Under or Over Bidding

    When you add keywords to an account or conduct regular reviews of existing keywords, take some time to review your Max CPC vs what you’re actually paying per click and what Google’s estimate for top of page, top position and first page bid. You don’t have to bid to position 1 to succeed in PPC. Keep track of how your average cost per click and position change over time to see the trends for your industry. It’s also a good idea to keep up to date with product changes on Google’s end so you can be aware of how your account may ebb or flow when they remove side rail ads and add an ad spot above the organic results.

    On the flip side, many accounts have a chronic under-bidding issue. Recently, I discovered in an account that many keyword bids were so low that the ads were rarely peeping above the bottom of page one. While the cost-per-click estimates were fairly high and cost-per-lead was over goal, it seemed counterintuitive to push bids even higher but a quick test showed that by making the bids more competitive, we could actually increase conversions and lower the CPL.

    In addition to Max CPC bidding, we often see a set-it-and-forget it attitude to bidding. For instance, using Google’s automated features like CPA bidding but not monitoring how it performs overtime. I’ve seen accounts spend less than half of what they are capable of due to under-setting the CPA goal. So while these tools aren’t necessarily useless, do exercise caution when setting them up and check in regularly.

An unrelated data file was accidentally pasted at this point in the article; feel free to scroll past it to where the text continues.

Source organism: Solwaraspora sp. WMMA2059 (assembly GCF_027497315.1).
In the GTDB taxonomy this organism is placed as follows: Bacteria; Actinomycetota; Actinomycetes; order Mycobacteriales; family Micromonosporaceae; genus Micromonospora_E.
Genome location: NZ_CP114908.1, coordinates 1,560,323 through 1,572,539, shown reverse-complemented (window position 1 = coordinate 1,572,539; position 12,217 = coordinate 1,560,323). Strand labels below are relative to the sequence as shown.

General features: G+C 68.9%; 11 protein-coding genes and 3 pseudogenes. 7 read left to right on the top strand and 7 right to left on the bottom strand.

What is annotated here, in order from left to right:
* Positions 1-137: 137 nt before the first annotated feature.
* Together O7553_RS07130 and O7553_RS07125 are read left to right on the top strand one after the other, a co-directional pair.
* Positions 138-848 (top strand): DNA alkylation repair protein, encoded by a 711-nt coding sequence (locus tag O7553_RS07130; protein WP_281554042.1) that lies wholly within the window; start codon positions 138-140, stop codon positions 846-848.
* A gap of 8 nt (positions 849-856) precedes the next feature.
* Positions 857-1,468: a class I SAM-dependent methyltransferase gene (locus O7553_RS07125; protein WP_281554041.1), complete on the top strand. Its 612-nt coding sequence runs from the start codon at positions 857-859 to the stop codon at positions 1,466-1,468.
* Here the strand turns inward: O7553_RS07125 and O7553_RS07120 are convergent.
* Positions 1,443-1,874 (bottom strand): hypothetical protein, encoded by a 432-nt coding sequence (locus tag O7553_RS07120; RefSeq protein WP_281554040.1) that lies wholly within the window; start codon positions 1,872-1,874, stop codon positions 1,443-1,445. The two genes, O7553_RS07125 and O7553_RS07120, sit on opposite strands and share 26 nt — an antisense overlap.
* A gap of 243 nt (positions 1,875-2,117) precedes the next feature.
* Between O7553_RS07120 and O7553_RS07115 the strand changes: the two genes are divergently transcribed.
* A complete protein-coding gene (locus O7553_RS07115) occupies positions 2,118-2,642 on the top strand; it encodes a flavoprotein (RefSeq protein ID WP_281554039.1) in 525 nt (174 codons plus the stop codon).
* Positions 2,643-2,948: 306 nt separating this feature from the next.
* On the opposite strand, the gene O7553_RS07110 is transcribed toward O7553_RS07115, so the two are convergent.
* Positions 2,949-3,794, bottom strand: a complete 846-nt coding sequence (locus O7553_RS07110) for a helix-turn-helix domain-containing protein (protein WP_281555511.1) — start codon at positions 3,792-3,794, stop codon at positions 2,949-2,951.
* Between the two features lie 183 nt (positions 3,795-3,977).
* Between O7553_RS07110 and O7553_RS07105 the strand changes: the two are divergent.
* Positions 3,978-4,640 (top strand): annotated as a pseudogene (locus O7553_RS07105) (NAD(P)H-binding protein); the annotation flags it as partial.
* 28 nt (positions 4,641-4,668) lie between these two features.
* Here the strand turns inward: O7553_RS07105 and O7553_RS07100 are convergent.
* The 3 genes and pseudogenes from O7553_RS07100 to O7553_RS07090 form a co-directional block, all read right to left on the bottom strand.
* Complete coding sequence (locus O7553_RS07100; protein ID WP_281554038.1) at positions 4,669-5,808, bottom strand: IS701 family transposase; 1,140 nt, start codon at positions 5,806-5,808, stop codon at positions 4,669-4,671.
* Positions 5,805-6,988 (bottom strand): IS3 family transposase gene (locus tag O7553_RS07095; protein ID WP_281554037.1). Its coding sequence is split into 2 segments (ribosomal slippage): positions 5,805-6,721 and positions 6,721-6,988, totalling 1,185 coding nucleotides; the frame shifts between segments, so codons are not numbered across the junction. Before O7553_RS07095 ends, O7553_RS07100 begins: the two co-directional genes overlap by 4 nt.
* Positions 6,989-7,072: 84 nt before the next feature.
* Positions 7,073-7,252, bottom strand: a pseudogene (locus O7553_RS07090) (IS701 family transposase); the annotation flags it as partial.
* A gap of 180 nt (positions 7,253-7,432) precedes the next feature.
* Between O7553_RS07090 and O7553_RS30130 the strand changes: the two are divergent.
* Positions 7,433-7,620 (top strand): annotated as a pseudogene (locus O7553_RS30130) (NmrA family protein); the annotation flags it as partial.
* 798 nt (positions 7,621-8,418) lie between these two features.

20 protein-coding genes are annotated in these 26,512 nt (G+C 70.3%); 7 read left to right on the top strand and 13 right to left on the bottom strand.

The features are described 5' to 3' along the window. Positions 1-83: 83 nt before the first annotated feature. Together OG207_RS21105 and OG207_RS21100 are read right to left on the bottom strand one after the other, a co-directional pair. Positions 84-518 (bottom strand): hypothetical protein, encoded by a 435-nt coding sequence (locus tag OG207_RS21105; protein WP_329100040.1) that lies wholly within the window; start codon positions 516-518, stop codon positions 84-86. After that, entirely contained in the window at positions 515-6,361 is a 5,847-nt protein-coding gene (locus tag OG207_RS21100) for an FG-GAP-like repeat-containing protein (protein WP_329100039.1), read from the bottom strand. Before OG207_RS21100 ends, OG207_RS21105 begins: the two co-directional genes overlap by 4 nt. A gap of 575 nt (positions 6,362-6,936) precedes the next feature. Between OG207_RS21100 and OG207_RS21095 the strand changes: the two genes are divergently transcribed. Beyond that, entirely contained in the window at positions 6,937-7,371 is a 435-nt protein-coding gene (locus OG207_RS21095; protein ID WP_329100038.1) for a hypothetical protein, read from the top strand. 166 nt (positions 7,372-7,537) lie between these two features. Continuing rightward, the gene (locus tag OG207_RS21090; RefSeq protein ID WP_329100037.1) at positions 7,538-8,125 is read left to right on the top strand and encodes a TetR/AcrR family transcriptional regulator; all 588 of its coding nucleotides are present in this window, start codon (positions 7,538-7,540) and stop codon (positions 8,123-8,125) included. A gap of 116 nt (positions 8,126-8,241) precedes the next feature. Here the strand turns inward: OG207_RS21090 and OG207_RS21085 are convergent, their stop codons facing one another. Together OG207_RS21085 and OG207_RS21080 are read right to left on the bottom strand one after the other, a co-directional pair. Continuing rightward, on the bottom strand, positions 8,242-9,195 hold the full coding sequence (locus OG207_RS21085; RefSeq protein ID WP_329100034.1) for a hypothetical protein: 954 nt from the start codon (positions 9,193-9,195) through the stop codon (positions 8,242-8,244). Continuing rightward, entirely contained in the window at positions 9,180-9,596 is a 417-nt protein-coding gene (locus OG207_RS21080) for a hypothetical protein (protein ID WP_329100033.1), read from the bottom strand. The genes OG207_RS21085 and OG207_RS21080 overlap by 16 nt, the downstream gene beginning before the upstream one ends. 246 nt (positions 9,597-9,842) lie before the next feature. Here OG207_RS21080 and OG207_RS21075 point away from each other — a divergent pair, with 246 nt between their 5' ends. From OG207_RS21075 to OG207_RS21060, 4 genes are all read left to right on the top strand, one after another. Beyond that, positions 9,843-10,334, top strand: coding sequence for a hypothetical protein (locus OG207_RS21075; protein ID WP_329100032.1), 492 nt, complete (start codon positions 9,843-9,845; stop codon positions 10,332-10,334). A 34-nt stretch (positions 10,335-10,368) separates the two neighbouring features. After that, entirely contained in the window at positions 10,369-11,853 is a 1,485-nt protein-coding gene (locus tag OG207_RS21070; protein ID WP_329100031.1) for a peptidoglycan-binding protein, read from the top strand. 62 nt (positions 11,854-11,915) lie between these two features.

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      Localizing PPC Copy For Multi-Location Businesses

      Ad copy is where you have some of the most creative opportunity in the paid search space.  That creativity comes with some boundaries since AdWords only allows a certain amount of characters to convey your message and earn a potential customer’s click. In order to accomplish this, you must not only appear in the space but you need to also appear relevant and be relevant to their local query.

      When your goal is to capture local traffic and make yourself appear more relevant than your competition, there are a lot of things you can test to see what works best for your account. For multi-location businesses that have a national presence, it’s especially important to convey the benefits that come with a local based business, such as: responsive customer service, quick response times, a local brick and mortar location, and a local phone number. You can convey these things both in your ad copy and on your site/landing page.


      When writing ad copy for a local location, you can help your ad stand out by utilizing local, specific information in the text. For instance, if I’m searching for Noblesville Indiana lawn care, as a searcher I’m more likely to respond to an ad that speaks to Noblesville service vs a generic brand ad that doesn’t mention my criteria at all. You can get creative with the type of localization you add depending on how granular your service area may be.